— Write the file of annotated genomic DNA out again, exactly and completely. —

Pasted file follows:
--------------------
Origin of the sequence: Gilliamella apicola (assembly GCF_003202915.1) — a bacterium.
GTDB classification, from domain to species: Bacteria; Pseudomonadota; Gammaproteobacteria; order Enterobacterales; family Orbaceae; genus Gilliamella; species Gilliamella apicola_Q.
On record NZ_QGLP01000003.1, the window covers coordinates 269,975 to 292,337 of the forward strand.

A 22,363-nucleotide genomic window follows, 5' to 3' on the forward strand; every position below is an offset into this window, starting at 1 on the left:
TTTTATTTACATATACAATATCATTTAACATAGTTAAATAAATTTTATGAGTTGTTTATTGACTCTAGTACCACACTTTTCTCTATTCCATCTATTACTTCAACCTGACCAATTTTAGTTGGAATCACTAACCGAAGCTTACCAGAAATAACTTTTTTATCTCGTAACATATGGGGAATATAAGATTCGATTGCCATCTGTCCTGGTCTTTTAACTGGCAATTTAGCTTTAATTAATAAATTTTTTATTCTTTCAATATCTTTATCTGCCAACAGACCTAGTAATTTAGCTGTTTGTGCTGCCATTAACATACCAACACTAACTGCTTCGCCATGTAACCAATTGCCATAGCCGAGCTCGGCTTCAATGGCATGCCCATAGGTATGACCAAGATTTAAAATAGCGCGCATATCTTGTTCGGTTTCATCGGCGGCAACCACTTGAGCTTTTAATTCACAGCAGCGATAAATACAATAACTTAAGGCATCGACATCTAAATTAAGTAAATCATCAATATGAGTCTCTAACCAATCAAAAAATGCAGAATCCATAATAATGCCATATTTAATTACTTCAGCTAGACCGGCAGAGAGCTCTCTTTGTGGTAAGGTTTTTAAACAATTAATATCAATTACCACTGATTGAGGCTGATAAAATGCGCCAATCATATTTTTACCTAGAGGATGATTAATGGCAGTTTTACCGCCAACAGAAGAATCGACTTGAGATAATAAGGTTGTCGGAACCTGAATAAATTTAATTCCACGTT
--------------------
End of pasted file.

Origin of the sequence: Gilliamella apicola (assembly GCF_003202915.1) — a bacterium.
GTDB classification, from domain to species: Bacteria; Pseudomonadota; Gammaproteobacteria; order Enterobacterales; family Orbaceae; genus Gilliamella; species Gilliamella apicola_Q.
On record NZ_QGLP01000003.1, the window covers coordinates 269,975 to 292,337 of the forward strand.

A 22,363-nucleotide genomic window follows, 5' to 3' on the forward strand; every position below is an offset into this window, starting at 1 on the left:
TTTTATTTACATATACAATATCATTTAACATAGTTAAATAAATTTTATGAGTTGTTTATTGACTCTAGTACCACACTTTTCTCTATTCCATCTATTACTTCAACCTGACCAATTTTAGTTGGAATCACTAACCGAAGCTTACCAGAAATAACTTTTTTATCTCGTAACATATGGGGAATATAAGATTCGATTGCCATCTGTCCTGGTCTTTTAACTGGCAATTTAGCTTTAATTAATAAATTTTTTATTCTTTCAATATCTTTATCTGCCAACAGACCTAGTAATTTAGCTGTTTGTGCTGCCATTAACATACCAACACTAACTGCTTCGCCATGTAACCAATTGCCATAGCCGAGCTCGGCTTCAATGGCATGCCCATAGGTATGACCAAGATTTAAAATAGCGCGCATATCTTGTTCGGTTTCATCGGCGGCAACCACTTGAGCTTTTAATTCACAGCAGCGATAAATACAATAACTTAAGGCATCGACATCTAAATTAAGTAAATCATCAATATGAGTCTCTAACCAATCAAAAAATGCAGAATCCATAATAATGCCATATTTAATTACTTCAGCTAGACCGGCAGAGAGCTCTCTTTGTGGTAAGGTTTTTAAACAATTAATATCAATTACCACTGATTGAGGCTGATAAAATGCGCCAATCATATTTTTACCTAGAGGATGATTAATGGCAGTTTTACCGCCAACAGAAGAATCGACTTGAGATAATAAGGTTGTCGGAACCTGAATAAATTTAATTCCACGTT